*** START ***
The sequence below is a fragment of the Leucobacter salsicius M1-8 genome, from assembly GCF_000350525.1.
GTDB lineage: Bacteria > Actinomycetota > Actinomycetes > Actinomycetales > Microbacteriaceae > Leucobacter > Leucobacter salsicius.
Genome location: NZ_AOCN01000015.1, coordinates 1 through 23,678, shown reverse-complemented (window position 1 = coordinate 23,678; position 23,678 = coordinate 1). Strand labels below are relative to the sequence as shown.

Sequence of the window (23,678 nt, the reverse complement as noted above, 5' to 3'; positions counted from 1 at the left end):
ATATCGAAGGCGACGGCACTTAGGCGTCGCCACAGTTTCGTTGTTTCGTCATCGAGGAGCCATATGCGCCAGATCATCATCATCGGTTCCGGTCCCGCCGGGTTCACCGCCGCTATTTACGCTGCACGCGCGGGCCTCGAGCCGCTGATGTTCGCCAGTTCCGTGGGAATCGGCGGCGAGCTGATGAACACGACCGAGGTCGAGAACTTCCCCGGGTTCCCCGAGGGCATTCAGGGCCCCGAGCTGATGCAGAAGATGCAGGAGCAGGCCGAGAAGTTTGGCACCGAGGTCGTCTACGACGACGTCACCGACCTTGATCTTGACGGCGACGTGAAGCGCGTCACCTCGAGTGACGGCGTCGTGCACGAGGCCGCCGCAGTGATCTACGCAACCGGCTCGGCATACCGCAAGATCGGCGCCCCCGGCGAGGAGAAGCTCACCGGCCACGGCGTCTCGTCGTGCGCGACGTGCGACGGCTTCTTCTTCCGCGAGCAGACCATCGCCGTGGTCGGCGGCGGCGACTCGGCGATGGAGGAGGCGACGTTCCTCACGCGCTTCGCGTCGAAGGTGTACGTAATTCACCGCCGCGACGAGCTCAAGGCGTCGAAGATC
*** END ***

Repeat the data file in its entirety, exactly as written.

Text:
The sequence below is a fragment of the Leucobacter salsicius M1-8 genome, from assembly GCF_000350525.1.
GTDB lineage: Bacteria > Actinomycetota > Actinomycetes > Actinomycetales > Microbacteriaceae > Leucobacter > Leucobacter salsicius.
Genome location: NZ_AOCN01000015.1, coordinates 1 through 23,678, shown reverse-complemented (window position 1 = coordinate 23,678; position 23,678 = coordinate 1). Strand labels below are relative to the sequence as shown.

Sequence of the window (23,678 nt, the reverse complement as noted above, 5' to 3'; positions counted from 1 at the left end):
ATATCGAAGGCGACGGCACTTAGGCGTCGCCACAGTTTCGTTGTTTCGTCATCGAGGAGCCATATGCGCCAGATCATCATCATCGGTTCCGGTCCCGCCGGGTTCACCGCCGCTATTTACGCTGCACGCGCGGGCCTCGAGCCGCTGATGTTCGCCAGTTCCGTGGGAATCGGCGGCGAGCTGATGAACACGACCGAGGTCGAGAACTTCCCCGGGTTCCCCGAGGGCATTCAGGGCCCCGAGCTGATGCAGAAGATGCAGGAGCAGGCCGAGAAGTTTGGCACCGAGGTCGTCTACGACGACGTCACCGACCTTGATCTTGACGGCGACGTGAAGCGCGTCACCTCGAGTGACGGCGTCGTGCACGAGGCCGCCGCAGTGATCTACGCAACCGGCTCGGCATACCGCAAGATCGGCGCCCCCGGCGAGGAGAAGCTCACCGGCCACGGCGTCTCGTCGTGCGCGACGTGCGACGGCTTCTTCTTCCGCGAGCAGACCATCGCCGTGGTCGGCGGCGGCGACTCGGCGATGGAGGAGGCGACGTTCCTCACGCGCTTCGCGTCGAAGGTGTACGTAATTCACCGCCGCGACGAGCTCAAGGCGTCGAAGATC